Posted by: Justin Hopper | October 7, 2008

Venue Vetting: The Pipe Building

 
The post-industrial Pipe Building, in Pittsburgh’s Strip District, ain’t no MoMA – which is, perhaps, why it’s perfect for Gravity of Light.

 

Mark Burgess and Drew Pavelchak are affixing Homasote to the walls inside the Pipe Building, part of the Gage Building complex, in the Strip District. Employees of the Wood Street Galleries in Downtown Pittsburgh, these two are familiar with their current process: Building a gallery setting in which to display the upcoming Pittsburgh International Festival of Firsts’ North American debut exhibition of Gravity of Light, featuring works by famed New York City artists Douglas and Michael Starn. The venue, however, seems more “brownfield” than “high art” – even my directions (“Right next to [shuttered gentleman’s club] Bare Elegance – park in the alley”) were more mid-‘90s rave party than MoMA.

Once inside, that high-art-in-low-places contrast becomes strikingly clear: Cracked floors, a rusting and inexplicable pot-bellied stove, light beaming dustily through unkempt windows. It’s a contrast that Wood Street Galleries (and Gravity of Light) curator Murray Horne revels in. “The building’s a real contrast to the artwork,” says Horne, “but that’s what sets up this sense of mystery and adventure – the anticipation of what’s going to come!”

Built in 1907, the Pipe Building was – essentially – a warehouse for pipes and other scrap-like Gage Co. products. Through the center of the room run railroad tracks: large hooked cranes, still visible to some extent, would then lift the products into the railroad cars brought straight into the building. A gritty, steel-and-cement psyched to complement a show that Horne says will surely be, “a major event for Pittsburgh. This will be once that you see something like this.”

It’s the kind of place that we Pittsburghers have grown used to as limited-use artistic and performance venues, particularly over the past decade, from large-scale brown-field reuse events such as Flux and Hothouse. It’s also a place that Mark Burgess knows well, in one of those psychogeographical “six degrees of separation” moments so common to our fair city.

“When Murray explained the building to me – the wood, the cranes, the tracks,” says Burgess, “I thought, ‘oh yeah, I know that place.’ I actually helped clean this building out [when Gage left], about 10 years ago!”

Mark Burgess

Mark Burgess

Looking at the Starn brothers’ Gravity of Light work, one can’t help but feel that the Pipe Building–and its post-industrial gravitational pull–is the work’s perfect setting. Against one wall, Burgess points out, will be a 22-foot-tall portrait of Ganjin, the 8th-century Zen monk, softly looking down upon his cracked and muddled purview. Against another, portraits of the moths that inhabit that world–light-loving lepidopterans, not that unlike their Starn-attracted viewers.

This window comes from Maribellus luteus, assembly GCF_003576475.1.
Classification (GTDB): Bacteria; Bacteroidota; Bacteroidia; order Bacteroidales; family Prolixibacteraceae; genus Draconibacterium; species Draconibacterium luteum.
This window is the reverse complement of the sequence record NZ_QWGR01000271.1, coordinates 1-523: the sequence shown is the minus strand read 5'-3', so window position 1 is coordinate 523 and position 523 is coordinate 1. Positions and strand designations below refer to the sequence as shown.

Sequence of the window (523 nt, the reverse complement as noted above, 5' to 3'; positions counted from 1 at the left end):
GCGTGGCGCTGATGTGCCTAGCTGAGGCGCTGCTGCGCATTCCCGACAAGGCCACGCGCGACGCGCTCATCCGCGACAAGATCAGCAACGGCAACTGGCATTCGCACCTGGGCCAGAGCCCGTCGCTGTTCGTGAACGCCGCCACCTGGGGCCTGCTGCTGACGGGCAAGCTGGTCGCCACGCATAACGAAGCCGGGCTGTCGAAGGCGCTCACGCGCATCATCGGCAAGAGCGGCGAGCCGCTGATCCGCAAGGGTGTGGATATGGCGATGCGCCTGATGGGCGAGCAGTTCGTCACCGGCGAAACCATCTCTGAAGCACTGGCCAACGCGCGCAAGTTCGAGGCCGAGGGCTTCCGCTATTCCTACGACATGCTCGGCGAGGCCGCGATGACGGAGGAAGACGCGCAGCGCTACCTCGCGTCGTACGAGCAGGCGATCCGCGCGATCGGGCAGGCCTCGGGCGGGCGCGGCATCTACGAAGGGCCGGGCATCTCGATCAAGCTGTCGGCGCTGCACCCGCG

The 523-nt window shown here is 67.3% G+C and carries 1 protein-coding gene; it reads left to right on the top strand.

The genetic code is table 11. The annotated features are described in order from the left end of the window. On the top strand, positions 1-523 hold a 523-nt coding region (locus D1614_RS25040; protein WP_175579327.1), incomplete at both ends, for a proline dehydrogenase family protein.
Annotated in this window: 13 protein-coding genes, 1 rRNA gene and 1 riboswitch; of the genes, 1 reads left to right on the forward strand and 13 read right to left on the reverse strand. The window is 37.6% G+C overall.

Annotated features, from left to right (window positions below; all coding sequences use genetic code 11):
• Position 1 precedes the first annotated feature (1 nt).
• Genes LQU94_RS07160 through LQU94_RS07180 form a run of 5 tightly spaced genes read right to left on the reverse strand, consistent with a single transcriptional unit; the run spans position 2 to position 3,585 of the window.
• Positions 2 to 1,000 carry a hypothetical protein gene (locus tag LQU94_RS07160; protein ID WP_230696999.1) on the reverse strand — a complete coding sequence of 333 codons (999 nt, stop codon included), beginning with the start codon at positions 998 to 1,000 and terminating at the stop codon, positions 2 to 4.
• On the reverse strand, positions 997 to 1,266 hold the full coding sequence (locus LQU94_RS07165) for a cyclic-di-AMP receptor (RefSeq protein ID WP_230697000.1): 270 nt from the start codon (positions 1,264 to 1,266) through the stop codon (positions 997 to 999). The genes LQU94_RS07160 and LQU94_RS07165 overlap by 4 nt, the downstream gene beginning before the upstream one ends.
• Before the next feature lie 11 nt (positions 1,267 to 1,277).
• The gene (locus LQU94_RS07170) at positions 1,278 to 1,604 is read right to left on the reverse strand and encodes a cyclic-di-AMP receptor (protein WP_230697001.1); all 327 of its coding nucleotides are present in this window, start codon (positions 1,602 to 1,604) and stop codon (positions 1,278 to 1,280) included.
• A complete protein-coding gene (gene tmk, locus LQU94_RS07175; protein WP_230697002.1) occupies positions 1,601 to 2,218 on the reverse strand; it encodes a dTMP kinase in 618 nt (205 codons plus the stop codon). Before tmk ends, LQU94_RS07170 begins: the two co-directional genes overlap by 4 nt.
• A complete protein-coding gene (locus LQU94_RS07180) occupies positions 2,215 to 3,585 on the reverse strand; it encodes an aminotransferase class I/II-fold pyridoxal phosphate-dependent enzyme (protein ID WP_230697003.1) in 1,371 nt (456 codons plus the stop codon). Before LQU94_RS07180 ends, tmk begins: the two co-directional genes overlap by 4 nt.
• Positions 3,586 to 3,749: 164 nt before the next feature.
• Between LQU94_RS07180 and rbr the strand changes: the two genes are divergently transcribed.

And providing the only light, the Starns’ single, self-invented and unique carbon-arc lamp–a massive sculptural structure in and of itself, standing at least two-men tall, and emitting thousands of watts of, as Horne puts it, “the purest white light you’ve ever seen.”

If the Starns’ work is, to some degree, about, “the coincidences and convergences of fact and metaphor in the gravity of light,” as their website describes, then the Pipe Building is its perfect Pittsburgh setting. A space at once physically empty and psychologically filled with the ghosts of our industrial past; a space whose very floors and ceilings are built for a purpose they no longer serve. This is space constructed of historical convergence, and repurposed by equally experienced hands–as if art were no more or less important than the storage and dissemination of the manifold pieces from which our world is assembled.

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Responses

  1. […] the far wall of the Strip District’s beautifully decrepit Pipe Building, Ganjin stands, as it seems he always has. Twenty-two feet tall, the iconic photo-sculpture might […]

  2. I visited the first time on Thursday, Oct.16th arriving at noon & staying until 2

    I climbed in cautiously
    entered the arc ness

    blind feet
    found the first corner

    walked across wooden bricks
    through the sand
    the pasture
    the barn

    the hook
    lowered

    the chains
    lifted

    hoisting
    a pearl

  3. […] seeing Doug and Mike Starn’s Gravity of Light, in its debut American exhibition at the Pipe Building in the Strip District through Oct. 30, I’ve noticed a change in my own sensitivity to light. […]


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